© UNICEF/Hafiz Al Asad Elementary school students in South Sulawesi province, Indonesia return to class in March 2022 following the outbreak of the COVID-19 pandemic.
Their call was answered by top UN officials.
“Our world needs you more than ever,” UN Secretary-General António Guterres said, in a video message for the event.
Organized by the UN Department of Economic and Social Affairs (DESA), the three day forum and its dozens of side events will elaborate on the 2023 theme of accelerating the global recovery from COVID-19 and the full implementation of the 2030 Agenda for Sustainable Development at all levels.
Young people are key to building a better future, the Secretary-General said. Indeed, the world’s roughly 1.8 billion young people, aged 10 to 24, make up the largest ever youth generation in history.
Pointing to a new UN policy brief calling on governments to include youth in consultations, he said young people play a critical role in the objectives of Our Common Agenda, his forward-looking action-centred vision for a better, brighter, sustainable future for all.
In this vein, the policy brief calls on Member States to recognize the importance of young people’s perspectives. Youth are also needed “to lend their energy” in preparation for the landmark SDG Summit in September, including in efforts to tackle poverty, he said.
“Today, I urge you to stand up for the SDGs,” he said. “Let’s shape a better future; let’s do it together.”
During the three-day Forum, nearly 800 in-person participants and thousands more online from all over the world will review progress on a range of SDGs, drafting input on how best to drive forward gains on pressing challenges, from building sustainable cities to cementing productive partnerships for fuelling green progress on industry, innovation, and infrastructure.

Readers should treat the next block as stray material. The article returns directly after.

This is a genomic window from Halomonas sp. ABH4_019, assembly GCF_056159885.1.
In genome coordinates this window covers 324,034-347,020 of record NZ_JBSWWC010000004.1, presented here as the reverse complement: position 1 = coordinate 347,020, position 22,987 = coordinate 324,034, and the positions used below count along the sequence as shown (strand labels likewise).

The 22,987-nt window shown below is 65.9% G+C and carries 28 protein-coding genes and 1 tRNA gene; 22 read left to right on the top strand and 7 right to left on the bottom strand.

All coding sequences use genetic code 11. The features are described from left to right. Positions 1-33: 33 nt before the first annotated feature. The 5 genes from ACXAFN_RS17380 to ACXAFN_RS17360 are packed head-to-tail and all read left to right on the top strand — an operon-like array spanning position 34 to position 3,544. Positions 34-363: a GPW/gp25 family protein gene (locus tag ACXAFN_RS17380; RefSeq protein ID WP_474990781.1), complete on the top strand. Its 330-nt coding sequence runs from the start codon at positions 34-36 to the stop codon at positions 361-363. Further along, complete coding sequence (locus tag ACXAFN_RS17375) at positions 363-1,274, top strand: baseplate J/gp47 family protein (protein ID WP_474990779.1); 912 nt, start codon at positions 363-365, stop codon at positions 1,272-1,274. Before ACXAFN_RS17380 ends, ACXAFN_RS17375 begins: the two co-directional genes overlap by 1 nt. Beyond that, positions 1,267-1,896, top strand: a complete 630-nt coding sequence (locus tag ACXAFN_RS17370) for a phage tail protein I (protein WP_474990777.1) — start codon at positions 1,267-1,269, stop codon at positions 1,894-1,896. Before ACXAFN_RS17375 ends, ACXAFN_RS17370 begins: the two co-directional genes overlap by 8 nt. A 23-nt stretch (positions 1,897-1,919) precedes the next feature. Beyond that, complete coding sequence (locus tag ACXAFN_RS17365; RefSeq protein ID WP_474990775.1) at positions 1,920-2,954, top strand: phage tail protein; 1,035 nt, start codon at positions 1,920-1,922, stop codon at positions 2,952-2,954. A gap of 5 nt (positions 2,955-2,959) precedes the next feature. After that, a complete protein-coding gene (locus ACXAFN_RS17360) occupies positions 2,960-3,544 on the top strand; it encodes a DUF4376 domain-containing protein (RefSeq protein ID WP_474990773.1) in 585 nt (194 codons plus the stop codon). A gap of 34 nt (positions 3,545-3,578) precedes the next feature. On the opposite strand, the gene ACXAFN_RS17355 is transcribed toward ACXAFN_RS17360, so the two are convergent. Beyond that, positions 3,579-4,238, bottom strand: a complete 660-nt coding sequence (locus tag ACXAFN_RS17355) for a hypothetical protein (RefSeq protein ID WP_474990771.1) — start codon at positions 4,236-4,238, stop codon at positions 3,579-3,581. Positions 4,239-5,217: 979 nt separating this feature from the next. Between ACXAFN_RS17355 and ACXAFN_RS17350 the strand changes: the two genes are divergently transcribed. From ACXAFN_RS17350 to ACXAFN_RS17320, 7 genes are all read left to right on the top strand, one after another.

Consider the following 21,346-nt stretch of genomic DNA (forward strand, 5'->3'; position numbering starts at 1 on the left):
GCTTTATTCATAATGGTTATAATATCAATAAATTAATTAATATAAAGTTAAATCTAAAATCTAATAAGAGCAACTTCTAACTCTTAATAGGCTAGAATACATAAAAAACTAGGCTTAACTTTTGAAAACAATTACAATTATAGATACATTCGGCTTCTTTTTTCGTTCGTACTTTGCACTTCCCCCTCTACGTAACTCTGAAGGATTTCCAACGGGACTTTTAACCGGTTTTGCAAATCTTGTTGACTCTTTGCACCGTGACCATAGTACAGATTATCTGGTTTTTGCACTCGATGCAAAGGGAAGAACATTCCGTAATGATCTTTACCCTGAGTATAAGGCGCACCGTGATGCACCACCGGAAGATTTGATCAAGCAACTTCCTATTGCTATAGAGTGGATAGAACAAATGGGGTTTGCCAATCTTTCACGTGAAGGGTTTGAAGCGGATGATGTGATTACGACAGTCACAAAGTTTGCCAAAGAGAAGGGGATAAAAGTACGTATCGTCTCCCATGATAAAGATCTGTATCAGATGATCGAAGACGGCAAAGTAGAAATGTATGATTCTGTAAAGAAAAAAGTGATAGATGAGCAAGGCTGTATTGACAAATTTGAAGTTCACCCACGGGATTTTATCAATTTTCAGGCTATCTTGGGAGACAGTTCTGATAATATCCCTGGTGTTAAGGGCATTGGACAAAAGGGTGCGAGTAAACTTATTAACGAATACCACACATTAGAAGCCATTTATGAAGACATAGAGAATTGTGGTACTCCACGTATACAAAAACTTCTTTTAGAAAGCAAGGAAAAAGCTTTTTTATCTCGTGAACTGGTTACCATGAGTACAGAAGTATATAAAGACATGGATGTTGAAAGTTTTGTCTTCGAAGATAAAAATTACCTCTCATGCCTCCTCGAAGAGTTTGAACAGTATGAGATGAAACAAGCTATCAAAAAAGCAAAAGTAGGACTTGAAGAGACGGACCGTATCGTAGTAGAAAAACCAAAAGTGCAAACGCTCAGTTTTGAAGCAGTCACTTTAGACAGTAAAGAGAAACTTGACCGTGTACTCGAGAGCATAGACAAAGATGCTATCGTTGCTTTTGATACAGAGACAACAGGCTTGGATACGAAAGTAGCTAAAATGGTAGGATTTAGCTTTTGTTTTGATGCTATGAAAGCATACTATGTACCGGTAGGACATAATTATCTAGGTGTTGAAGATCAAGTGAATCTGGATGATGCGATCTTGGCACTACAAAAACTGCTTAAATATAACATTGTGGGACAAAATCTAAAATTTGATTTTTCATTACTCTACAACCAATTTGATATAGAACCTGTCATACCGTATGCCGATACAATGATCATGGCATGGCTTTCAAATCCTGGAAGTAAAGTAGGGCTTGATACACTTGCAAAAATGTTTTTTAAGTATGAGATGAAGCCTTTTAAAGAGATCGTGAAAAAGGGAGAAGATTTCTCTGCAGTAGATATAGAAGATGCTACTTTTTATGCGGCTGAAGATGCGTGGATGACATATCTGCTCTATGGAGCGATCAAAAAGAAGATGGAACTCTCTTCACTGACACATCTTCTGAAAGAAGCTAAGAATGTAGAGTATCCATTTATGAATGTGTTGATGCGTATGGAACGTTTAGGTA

Deliver youth demands
The Secretary-General’s Envoy for Youth, Jayathma Wickramanayake, said she returned from parental leave early just to be part of the dynamic gathering.
“The Forum unfolds against a backdrop of complex global issues, including escalating geopolitical tensions, a relentless climate crisis, persistent poverty,” she said. “To address these challenges, we have repeatedly heard that the world needs more solidarity, cooperation, and meaningful engagement opportunities for all stakeholders.”
This is especially true for young people, who are most often left behind, excluded, and marginalized, she said, urging decision-makers to keep the spirit of the Secretary-General’s ambitious recommendations and strive for concrete commitments and action to deliver on young people’s demands.
She urged every young person to “join forces, utilizing your leadership to elevate and champion the diverse voices and concerns of youth in all our diversity”, making a lasting impact for generations to come.
“We have the responsibility to create a world that is peaceful, just, sustainable, and equitable, leaving no one behind, as envisioned in the 2030 Agenda. In the seven years we have left, we must ensure that all young people are empowered to reach their full potential, have access to the resources needed, and can contribute to decision making at all levels.”
UNEP/Roan Paul The Sea Women of Melanesia train local women to monitor and assess the impacts of widespread coral bleaching on some of the world’s most endangered reefs using marine science and technology.
Walking the walk
In a keynote address, Jevanic Henry, a member of the UN Secretary-General’s Youth Advisory Group on Climate Change, said “We have wasted the past decade, talking about sustainability, but not truly walking to sustainability.”
While many pandemic-era innovations came from young people, he said “we cannot allow the creation of a post-COVID-19 cemetery of youth ideas which will put the 2030 Agenda in jeopardy.”
The entrepreneurial spirit of this generation and “our capacity to rapidly take forward an idea from paper to reality in the right enabling environment, is unmatched”, he said.